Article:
But more interesting than these is the trend of joint stock institutions, when they have reached a certain age and size, to approximate to the status of public corporations rather than that of individualistic private enterprise. One of the most interesting and unnoticed developments of recent decades has been the tendency of big enterprise to socialise itself. A point arrives in the growth of a big institution - particularly a big railway or big public utility enterprise, but also a big bank or a big insurance company - at which the owners of the capital, i.e. its shareholders, are almost entirely dissociated from the management, with the result that the direct personal interest of the latter in the making of great profit becomes quite secondary. When this stage is reached, the general stability and reputation of the institution are the more considered by the management than the maximum of profit for the shareholders. The shareholders must be satisfied by conventionally adequate dividends; but once this is secured, the direct interest of the management often consists in avoiding criticism from the public and from the customers of the concern. This is particularly the case if their great size or semi-monopolistic position renders them conspicuous in the public eye and vulnerable to public attack. The extreme instance, perhaps, of this tendency in the case of an institution, theoretically the unrestricted property of private persons, is the Bank of England. It is almost true to say that there is no class of persons in the kingdom of whom the Governor of the Bank of England thinks less when he decides on his policy than of his shareholders. Their rights, in excess of their conventional dividend, have already sunk to the neighbourhood of zero. But the same thing is partly true of many other big institutions. They are, as time goes on, socialising themselves.
Not that this is unmixed gain. The same causes promote conservatism and a waning of enterprise. In fact, we already have in these cases many of the faults as well as the advantages of State Socialism. Nevertheless, we see here, I think, a natural line of evolution. The battle of Socialism against unlimited private profit is being won in detail hour by hour. In these particular fields - it remains acute elsewhere - this is no longer the pressing problem. There is, for instance, no so-called important political question so really unimportant, so irrelevant to the reorganisation of the economic life of Great Britain, as the nationalisation of the railways."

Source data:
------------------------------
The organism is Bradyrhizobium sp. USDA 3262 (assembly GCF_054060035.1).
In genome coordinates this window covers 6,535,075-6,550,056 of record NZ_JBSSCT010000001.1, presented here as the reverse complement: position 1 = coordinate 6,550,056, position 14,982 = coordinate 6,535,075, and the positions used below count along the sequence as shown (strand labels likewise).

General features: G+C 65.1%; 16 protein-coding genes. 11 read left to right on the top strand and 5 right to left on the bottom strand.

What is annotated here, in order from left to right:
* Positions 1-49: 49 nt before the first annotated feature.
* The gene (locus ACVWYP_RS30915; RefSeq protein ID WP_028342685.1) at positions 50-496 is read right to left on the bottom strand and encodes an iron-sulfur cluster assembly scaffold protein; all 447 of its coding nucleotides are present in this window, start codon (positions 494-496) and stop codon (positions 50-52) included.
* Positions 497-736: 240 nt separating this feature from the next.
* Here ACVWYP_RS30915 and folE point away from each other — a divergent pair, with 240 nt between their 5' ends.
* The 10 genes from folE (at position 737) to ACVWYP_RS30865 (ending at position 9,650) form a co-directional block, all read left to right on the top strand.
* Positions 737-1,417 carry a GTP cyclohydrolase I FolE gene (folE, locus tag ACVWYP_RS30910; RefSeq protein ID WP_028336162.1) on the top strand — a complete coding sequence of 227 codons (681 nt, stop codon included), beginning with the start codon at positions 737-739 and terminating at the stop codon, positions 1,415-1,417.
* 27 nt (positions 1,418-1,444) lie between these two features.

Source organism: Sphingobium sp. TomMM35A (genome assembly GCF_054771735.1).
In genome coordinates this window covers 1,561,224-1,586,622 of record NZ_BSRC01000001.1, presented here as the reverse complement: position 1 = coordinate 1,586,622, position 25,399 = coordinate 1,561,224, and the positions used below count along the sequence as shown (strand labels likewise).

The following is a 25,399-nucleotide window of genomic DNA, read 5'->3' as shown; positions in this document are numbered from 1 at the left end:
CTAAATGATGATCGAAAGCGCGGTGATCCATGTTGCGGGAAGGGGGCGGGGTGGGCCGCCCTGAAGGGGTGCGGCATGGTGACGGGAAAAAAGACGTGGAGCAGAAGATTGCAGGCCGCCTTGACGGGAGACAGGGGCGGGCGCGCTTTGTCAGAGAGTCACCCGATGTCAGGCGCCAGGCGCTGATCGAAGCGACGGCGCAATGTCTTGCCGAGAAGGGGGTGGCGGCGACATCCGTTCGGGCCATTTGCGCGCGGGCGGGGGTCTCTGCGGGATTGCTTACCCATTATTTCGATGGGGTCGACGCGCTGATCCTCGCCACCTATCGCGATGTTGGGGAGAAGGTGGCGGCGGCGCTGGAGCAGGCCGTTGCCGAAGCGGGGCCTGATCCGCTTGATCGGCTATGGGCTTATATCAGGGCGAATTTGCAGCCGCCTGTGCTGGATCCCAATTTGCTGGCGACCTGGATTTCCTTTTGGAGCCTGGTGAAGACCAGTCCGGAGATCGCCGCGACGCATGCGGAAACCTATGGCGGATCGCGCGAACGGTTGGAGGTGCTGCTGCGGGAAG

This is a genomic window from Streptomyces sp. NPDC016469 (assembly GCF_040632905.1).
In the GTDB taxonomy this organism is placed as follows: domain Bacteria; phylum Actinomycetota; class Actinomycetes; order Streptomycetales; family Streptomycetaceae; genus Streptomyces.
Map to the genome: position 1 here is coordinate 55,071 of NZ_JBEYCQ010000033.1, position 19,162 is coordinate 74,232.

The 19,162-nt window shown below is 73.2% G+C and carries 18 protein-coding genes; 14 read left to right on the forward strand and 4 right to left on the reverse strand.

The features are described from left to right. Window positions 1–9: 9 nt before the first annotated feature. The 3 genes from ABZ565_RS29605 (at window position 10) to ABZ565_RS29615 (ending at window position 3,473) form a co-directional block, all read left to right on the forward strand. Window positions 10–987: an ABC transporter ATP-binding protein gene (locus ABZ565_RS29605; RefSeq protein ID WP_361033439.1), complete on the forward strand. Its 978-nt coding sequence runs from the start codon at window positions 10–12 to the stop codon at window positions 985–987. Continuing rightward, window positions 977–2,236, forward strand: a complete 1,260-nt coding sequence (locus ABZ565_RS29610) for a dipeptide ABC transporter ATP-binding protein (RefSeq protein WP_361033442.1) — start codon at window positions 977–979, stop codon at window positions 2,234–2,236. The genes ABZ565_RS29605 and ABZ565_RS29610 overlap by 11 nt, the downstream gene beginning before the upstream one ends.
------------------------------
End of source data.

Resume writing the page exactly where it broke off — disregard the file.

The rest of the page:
I'll end with a passage a little further down that has some externality thinking to it:
"We must aim at separating those services which are technically social from those which are technically individual. The most important Agenda of the State relate not to those activities which private individuals are already fulfilling, but to those functions which fall outside the sphere of the individual, to those decisions which are made by no one if the State does not make them. The important thing for government is not to do things which individuals are doing already, and to do them a little better or a little worse; but to do those things which at present are not done at all."